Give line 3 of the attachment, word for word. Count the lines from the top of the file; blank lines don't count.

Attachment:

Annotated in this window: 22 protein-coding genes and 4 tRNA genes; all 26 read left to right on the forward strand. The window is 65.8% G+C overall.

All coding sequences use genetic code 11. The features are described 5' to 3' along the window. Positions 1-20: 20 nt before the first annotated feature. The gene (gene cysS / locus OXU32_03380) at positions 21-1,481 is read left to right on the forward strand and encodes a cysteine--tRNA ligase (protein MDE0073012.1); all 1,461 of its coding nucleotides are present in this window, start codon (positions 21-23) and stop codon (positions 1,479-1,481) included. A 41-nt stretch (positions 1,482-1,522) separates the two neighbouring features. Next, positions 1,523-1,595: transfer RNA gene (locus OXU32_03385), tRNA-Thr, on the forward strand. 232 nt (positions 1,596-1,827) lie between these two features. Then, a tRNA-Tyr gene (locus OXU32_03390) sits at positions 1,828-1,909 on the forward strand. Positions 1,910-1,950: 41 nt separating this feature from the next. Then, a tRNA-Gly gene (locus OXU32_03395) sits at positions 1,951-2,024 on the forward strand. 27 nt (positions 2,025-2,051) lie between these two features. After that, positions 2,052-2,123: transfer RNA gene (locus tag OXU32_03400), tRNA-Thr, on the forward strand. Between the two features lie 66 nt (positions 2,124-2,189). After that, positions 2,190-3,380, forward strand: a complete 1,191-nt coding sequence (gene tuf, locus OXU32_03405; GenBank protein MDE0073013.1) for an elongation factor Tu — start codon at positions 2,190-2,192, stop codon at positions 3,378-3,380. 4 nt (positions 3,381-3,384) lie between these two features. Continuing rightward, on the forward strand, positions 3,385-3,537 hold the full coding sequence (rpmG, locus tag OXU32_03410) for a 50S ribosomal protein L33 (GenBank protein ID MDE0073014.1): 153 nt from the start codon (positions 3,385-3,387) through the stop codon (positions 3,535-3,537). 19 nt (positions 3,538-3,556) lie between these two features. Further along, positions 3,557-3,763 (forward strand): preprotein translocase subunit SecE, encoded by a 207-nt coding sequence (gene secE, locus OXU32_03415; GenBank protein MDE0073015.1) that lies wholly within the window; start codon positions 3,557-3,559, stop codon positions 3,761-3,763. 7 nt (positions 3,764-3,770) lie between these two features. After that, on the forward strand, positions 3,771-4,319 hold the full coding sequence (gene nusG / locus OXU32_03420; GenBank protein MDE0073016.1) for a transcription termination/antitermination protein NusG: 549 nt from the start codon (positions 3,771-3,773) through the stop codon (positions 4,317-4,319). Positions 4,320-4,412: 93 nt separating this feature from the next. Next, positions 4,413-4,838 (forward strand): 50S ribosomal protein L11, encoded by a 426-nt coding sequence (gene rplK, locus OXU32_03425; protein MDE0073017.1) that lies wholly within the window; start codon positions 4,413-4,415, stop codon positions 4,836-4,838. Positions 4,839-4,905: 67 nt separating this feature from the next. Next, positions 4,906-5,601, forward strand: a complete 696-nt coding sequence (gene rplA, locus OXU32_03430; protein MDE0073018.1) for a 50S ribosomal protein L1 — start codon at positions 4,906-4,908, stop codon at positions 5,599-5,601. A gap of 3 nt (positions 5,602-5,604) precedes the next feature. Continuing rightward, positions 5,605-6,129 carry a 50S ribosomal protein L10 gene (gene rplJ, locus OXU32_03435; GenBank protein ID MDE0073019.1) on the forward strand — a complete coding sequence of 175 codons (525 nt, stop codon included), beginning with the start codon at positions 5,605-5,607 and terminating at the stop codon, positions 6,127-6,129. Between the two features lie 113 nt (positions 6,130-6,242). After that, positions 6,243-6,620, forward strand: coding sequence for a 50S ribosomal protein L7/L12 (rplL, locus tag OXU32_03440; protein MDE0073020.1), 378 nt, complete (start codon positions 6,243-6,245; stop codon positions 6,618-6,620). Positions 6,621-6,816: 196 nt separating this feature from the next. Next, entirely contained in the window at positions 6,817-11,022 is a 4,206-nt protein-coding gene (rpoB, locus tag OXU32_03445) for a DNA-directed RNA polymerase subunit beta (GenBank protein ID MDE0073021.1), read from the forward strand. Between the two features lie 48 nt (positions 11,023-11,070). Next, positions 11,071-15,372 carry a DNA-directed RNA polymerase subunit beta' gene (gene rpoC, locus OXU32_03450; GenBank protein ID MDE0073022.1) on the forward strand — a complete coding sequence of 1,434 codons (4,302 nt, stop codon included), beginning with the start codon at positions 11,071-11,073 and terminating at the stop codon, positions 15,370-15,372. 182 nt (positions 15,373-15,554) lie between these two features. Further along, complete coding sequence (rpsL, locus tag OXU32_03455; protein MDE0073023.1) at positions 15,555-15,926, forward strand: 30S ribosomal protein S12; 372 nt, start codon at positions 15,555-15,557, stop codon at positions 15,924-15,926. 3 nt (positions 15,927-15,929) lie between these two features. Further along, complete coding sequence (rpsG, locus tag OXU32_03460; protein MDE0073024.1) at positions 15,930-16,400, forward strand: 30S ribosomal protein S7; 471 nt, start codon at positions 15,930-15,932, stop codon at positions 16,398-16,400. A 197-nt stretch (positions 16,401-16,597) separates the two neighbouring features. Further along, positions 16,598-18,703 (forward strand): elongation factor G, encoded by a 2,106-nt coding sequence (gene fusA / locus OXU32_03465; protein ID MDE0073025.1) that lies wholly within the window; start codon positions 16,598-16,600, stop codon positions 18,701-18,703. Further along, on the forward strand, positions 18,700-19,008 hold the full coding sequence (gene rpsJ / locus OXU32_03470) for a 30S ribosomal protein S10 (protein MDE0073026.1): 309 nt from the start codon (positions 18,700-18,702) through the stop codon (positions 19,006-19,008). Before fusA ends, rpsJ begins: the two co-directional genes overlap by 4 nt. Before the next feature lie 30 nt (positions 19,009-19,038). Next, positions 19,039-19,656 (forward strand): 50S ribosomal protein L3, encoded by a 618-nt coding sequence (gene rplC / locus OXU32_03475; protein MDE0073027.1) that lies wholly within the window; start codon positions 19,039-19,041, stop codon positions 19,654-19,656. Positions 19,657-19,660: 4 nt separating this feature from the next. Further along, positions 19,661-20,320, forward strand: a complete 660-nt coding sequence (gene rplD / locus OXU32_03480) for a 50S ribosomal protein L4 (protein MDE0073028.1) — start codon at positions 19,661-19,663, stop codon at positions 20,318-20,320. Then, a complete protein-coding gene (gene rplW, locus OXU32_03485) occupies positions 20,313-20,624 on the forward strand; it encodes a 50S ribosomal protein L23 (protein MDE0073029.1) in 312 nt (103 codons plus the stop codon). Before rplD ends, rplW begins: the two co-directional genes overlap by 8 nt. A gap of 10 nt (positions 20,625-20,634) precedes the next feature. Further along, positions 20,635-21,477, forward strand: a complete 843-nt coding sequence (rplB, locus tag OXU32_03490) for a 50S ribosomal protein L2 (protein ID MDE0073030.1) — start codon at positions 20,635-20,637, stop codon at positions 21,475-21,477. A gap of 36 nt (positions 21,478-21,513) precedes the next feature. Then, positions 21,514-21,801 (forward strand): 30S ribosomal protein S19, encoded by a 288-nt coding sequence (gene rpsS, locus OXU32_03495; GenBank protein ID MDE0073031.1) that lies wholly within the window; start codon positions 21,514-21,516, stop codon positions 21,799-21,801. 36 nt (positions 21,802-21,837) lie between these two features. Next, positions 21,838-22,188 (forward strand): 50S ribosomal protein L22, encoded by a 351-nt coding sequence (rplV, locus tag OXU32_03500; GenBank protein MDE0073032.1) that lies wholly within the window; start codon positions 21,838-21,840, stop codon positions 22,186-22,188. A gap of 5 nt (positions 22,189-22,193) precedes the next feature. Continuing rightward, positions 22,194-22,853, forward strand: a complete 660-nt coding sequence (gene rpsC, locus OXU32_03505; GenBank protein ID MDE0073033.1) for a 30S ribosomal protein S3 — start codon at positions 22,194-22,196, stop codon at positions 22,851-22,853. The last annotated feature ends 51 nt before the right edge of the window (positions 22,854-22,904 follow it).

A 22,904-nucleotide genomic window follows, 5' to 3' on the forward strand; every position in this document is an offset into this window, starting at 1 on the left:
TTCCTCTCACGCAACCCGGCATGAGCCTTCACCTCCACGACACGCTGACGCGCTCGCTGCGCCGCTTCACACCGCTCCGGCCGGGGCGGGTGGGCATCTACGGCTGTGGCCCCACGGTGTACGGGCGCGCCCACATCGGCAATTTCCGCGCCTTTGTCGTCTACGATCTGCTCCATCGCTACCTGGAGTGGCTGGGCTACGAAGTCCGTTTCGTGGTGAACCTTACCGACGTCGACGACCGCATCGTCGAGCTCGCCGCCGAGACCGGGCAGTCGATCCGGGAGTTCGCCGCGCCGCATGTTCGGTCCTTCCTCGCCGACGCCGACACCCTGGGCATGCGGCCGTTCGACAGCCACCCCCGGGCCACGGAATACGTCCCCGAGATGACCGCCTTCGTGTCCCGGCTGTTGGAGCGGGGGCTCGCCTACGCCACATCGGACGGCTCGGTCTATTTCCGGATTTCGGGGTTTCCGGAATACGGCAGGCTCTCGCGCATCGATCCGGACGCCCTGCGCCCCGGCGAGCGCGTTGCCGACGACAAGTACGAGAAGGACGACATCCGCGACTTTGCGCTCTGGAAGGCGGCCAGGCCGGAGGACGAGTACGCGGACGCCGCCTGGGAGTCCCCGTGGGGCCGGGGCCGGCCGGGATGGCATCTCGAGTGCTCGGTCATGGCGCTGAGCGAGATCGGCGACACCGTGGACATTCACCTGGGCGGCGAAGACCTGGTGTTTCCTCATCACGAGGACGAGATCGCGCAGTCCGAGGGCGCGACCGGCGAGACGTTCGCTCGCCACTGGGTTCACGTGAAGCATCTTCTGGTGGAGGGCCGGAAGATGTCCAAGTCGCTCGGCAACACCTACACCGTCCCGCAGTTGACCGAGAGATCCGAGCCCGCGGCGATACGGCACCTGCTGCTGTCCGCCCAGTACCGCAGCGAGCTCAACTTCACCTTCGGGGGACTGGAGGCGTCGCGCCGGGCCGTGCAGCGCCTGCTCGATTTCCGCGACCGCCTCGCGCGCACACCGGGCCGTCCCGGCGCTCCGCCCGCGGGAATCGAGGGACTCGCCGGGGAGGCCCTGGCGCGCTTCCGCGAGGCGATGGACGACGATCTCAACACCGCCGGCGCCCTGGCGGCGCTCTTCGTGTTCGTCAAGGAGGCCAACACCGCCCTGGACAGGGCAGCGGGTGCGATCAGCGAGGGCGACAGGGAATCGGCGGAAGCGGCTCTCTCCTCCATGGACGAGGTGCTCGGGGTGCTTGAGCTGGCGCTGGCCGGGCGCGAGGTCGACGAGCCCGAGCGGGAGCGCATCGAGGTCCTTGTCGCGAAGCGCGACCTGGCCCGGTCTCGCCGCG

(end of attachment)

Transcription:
A 22,904-nucleotide genomic window follows, 5' to 3' on the forward strand; every position in this document is an offset into this window, starting at 1 on the left: